Currently, all 24 Russell Group universities accept the EPQ as a qualification. Some universities lower their grade offerings for students with an EPQ, acknowledging the independent research and analysis skills gained during its completion.

Furthermore, both Oxbridge universities accept this qualification. Oxford states that the EPQ won’t impact its offer, but says, “the EPQ will provide an applicant with the opportunity to develop research and academic skills relevant for study at Oxford. Candidates are encouraged to draw upon relevant EPQ experience when writing their personal statement.”

Meanwhile, Cambridge actively encourages the EPQ. The website says, “We encourage applicants to take an EPQ. It will help to develop independent study and research skills, which are valuable for higher education.”

In part, the positive view of this qualification is down to the EPQ UCAS points. So, what is an EPQ worth?

What Is An EPQ Worth?
GradeUCAS Points

Students can obtain up to 28 UCAS Points for their EPQ, which is always an attractive prospect to universities.

Is an EPQ Equivalent to an A-Level?

There is some confusion around EPQ, A-Level, and other further education qualifications. Primarily, many students want to know: what qualification is an EPQ?

An EPQ is not an A-Level. Instead, it’s an additional qualification that you take at sixth form or college alongside your other qualifications such as BTECs or A-Levels.

Read our article: A-Level requirement for popular university degrees 

It can be helpful to frame this another way–what is an EPQ equivalent to? Essentially, the EPQ is worth around half of an A-Level. An A* at A-Level earns you 56 points, while the same grade in the EPQ is worth 28. In other words, it’s similar to an AS-Level.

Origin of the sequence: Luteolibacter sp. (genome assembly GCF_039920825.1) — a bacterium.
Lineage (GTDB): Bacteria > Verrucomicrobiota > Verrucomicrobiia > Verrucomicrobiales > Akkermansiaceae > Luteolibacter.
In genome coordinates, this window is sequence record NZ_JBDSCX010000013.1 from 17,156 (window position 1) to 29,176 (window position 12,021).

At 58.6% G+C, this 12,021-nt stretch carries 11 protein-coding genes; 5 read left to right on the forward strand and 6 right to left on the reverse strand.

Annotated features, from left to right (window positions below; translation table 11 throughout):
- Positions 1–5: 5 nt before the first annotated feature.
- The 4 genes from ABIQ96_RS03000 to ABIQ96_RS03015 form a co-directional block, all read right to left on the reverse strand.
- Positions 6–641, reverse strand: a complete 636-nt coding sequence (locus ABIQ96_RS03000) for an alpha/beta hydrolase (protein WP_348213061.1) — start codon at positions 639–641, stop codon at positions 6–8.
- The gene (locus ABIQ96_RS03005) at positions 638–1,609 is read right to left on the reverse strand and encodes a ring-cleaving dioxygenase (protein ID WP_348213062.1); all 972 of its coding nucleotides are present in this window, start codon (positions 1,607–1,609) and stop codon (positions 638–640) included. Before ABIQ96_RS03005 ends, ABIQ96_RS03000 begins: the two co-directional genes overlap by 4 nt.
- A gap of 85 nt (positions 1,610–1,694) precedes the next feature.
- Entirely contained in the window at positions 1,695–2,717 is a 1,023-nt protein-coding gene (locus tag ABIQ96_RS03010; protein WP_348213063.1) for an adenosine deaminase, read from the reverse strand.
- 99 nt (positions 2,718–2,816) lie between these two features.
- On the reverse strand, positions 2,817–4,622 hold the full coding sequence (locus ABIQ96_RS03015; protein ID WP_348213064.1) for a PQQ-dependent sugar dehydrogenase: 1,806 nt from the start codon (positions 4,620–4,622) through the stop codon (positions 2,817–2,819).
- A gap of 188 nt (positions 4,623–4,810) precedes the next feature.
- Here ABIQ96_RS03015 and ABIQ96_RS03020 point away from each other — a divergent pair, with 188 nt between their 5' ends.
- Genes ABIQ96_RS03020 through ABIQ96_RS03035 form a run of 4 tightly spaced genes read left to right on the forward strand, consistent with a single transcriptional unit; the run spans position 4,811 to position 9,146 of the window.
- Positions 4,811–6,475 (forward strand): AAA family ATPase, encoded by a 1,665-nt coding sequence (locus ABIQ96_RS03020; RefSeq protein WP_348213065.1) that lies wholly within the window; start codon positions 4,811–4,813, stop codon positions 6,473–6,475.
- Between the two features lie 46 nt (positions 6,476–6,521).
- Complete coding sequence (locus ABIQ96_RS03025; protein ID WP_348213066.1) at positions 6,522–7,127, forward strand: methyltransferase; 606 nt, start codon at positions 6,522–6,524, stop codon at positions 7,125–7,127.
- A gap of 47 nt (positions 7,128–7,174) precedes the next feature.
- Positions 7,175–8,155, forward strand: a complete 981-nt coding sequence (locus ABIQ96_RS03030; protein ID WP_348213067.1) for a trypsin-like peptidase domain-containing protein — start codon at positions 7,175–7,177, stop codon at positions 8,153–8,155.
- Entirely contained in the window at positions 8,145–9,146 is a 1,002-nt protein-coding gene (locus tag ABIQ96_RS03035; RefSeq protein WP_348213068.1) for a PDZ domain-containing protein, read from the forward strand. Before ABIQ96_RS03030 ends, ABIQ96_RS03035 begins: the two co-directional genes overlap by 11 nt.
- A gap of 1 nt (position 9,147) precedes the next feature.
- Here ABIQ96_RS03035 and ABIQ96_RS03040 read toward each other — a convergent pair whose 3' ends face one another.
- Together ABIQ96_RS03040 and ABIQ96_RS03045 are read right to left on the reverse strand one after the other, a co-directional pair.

How Many Hours Per Week Should Be Spent on an EPQ?

One of the primary challenges of the EPQ is time management. After all, you have to balance your research with studying for your other subjects. 

You have around six months to complete the entire project, which is roughly 130 weekdays. However, many schools set early deadlines so that the EPQ is out of the way before exams.The AQA recommends spending at least 120 hours on your EPQ, which includes researching, writing, and creating a logbook.

You can manage your time however you choose. Remember that, for standard A Levels, you should spend 5 hours per week studying outside of school. For the EPQ, 30-45 minutes per day is usually enough. Ideally, you should spend longer on your A-Levels, since these are worth more points.

General Facts About the EPQ

The EPQ is an exciting opportunity for students, but if you’re still undecided, it can help to learn more about it. Here’s more information.

What Topic Can You Do Your EPQ on?

You can complete a project on any topic of your choice. It’s a good idea to choose something that you’re passionate about or you intend to study at university. It’s also recommended to pick a subject that isn’t too broad, and something with a decent amount of academic research to draw on during your project.

For EPQ topic inspiration, read our article: 600 EPQ Ideas and Examples – The Ultimate List

How is the EPQ Graded?

EPQs are graded A* to E, with UCAS Points awarded for each grade. The marking schemes vary depending on the overseeing body, with AQA, Edexcel, OCR, and WJEC all offering EPQs.